Q: Vandi Verma, the operator who drove the rovers, was pregnant with twins, and had her own way to relate to them as if they had personalities. All of the staff had their own attachment to them. Can you talk about that personal attachment? 

RW: It’s their pride and joy that they’ve poured all of themselves into this project. Even the idea that the rovers could land safely on Mars was very unpredictable. You go through this incredibly stressful launch, then through the stressful journey to Mars which takes six and a half months. Then you go through, perhaps, the most stressful event — the landing of these rovers, which is life and death. Suddenly your rovers have made it there and are safe. They’re beginning their journey, and you think it’s a countdown of 90 days that they’ll be able to live through.

But as they kept surviving — one year, two years, three — this emotional attachment grew even more as time passed. You start thinking, “Maybe we have forever with these rovers. The dust devils keep saving their lives.”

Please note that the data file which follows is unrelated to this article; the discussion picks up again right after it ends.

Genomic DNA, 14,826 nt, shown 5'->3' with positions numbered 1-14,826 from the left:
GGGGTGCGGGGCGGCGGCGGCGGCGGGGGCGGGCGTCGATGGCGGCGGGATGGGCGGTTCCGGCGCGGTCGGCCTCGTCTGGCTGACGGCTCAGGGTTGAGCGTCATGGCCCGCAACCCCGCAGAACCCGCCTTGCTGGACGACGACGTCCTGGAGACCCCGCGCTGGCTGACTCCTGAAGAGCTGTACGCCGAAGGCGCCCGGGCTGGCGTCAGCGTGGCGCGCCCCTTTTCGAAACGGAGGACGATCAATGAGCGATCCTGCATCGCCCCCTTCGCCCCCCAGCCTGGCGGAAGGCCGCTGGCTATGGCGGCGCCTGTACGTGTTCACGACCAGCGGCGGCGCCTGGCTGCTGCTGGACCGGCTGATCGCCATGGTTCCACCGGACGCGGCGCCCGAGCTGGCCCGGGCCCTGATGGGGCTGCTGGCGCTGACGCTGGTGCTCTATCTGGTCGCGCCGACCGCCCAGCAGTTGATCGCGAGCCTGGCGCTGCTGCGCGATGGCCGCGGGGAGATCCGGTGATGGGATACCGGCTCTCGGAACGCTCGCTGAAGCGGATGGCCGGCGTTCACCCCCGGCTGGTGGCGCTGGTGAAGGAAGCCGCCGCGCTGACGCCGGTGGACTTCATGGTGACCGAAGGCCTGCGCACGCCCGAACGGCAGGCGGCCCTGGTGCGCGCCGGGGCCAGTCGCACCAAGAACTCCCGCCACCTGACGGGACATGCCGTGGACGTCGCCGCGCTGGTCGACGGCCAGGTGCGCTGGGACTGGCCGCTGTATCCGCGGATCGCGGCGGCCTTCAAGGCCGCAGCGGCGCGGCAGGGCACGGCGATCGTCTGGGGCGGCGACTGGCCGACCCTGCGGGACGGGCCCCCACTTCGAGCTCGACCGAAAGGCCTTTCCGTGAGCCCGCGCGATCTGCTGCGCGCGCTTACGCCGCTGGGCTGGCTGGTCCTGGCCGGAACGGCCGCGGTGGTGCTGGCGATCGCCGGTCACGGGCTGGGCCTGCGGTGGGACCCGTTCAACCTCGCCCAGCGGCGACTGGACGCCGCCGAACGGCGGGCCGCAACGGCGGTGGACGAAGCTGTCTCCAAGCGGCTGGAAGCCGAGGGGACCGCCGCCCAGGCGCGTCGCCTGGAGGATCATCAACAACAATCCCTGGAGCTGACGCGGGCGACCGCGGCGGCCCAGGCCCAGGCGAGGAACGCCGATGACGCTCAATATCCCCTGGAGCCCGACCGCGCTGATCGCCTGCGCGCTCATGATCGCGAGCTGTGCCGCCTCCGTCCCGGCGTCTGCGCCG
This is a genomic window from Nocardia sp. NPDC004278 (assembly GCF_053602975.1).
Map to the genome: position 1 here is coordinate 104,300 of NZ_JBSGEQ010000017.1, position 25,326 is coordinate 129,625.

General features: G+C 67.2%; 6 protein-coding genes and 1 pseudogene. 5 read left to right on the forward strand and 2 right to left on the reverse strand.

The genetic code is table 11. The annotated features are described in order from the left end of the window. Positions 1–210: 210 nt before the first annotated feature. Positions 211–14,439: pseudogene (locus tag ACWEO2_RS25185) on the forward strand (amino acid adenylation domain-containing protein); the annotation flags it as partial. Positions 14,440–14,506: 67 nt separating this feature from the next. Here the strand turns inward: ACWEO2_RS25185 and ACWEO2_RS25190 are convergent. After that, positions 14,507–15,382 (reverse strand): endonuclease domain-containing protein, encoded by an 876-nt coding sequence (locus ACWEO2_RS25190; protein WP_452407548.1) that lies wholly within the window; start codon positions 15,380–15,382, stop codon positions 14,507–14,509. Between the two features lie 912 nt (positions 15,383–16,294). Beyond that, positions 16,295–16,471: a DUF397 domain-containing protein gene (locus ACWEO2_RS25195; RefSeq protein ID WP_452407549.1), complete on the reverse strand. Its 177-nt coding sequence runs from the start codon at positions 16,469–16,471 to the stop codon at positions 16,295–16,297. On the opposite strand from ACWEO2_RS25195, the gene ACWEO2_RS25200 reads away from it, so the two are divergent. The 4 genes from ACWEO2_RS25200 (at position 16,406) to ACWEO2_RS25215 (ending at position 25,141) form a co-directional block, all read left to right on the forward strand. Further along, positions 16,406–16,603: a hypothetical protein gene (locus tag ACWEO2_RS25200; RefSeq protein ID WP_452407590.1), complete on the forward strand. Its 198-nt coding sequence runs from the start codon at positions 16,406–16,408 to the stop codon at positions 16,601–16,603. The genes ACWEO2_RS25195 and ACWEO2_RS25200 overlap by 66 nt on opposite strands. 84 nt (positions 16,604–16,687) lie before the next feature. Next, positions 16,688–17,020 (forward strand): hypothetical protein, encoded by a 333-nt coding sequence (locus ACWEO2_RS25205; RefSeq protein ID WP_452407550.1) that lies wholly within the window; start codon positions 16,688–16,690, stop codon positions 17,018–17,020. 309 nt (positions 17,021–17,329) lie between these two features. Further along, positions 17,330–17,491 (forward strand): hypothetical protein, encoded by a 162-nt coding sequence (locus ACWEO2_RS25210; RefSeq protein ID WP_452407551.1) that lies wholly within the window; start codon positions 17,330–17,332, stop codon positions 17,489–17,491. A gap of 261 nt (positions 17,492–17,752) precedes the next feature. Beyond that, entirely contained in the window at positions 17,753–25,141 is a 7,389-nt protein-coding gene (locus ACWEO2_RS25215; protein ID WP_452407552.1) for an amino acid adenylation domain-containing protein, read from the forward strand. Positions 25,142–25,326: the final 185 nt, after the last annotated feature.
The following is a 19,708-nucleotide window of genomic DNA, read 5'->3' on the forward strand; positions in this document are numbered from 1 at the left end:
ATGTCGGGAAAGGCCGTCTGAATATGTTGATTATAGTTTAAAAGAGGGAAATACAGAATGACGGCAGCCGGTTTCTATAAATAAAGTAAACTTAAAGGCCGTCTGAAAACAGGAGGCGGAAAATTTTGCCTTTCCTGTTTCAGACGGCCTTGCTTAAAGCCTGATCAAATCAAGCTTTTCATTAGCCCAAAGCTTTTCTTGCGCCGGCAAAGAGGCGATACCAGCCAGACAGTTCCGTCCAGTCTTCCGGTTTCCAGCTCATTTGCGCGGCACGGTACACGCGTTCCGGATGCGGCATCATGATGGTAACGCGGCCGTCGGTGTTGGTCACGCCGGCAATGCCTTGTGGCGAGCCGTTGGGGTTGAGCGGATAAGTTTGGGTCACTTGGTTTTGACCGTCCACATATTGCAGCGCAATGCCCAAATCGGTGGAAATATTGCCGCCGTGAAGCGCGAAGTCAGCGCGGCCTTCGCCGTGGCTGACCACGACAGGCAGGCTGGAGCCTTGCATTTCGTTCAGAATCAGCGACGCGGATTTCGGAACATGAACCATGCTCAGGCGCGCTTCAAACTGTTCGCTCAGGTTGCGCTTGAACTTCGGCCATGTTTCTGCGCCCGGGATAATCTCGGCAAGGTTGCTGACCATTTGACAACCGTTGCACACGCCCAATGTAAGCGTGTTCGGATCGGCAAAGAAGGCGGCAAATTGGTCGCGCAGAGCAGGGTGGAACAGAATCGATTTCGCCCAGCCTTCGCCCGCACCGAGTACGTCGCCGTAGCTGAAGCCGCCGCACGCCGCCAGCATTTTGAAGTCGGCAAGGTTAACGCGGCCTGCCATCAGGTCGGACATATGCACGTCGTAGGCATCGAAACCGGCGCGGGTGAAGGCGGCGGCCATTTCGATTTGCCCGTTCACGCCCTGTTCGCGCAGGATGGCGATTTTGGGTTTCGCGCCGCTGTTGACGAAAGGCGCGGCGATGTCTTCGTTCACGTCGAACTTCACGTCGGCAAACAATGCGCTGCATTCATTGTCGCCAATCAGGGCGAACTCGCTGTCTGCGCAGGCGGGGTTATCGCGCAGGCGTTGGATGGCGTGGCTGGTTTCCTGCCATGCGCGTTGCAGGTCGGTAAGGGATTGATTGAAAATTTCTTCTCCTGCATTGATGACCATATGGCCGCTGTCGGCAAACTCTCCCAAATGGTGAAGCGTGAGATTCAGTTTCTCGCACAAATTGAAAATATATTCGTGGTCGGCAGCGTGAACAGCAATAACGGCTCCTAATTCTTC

I’ve heard many times, that the emotional attachment grew as the rovers got older. Of course, people go through their own life events like Vandi Verma. She had her own twins, and own unique take on how she related to the twin rovers. There were deaths, and births, so other people had begun to see the rovers as a part of their lives like family members. Even though they’re inanimate objects, people couldn’t help but form feelings for them.

Q: How did you choose Angela Bassett for the narration? Her tone of voice fits very well for this film. 

RW: She was always the voice I had in my head when I was writing this film. I didn’t write these words. They’re not narration, they’re the words that NASA wrote in its daily Rover diaries. It was a great device that I had access to because it’s written in present tense, like in the moment. That’s rare. When you interview people, they speak in past tense because they’re looking back on this experience. But we had this daily diary and wanted to bring it to life. I wanted an actor to do it. I always had Angela’s voice in my head. She’s playing the voice of NASA so you need someone who sounds incredibly wise — like the mother ship. I also wanted something very maternal because the feeling these people had for the rovers was often described as a parent-child relationship. I feel like Angela’s voice has that protectiveness that I wanted.

Check out more of Nobuhiro’s articles.

Here’s the trailer of the film.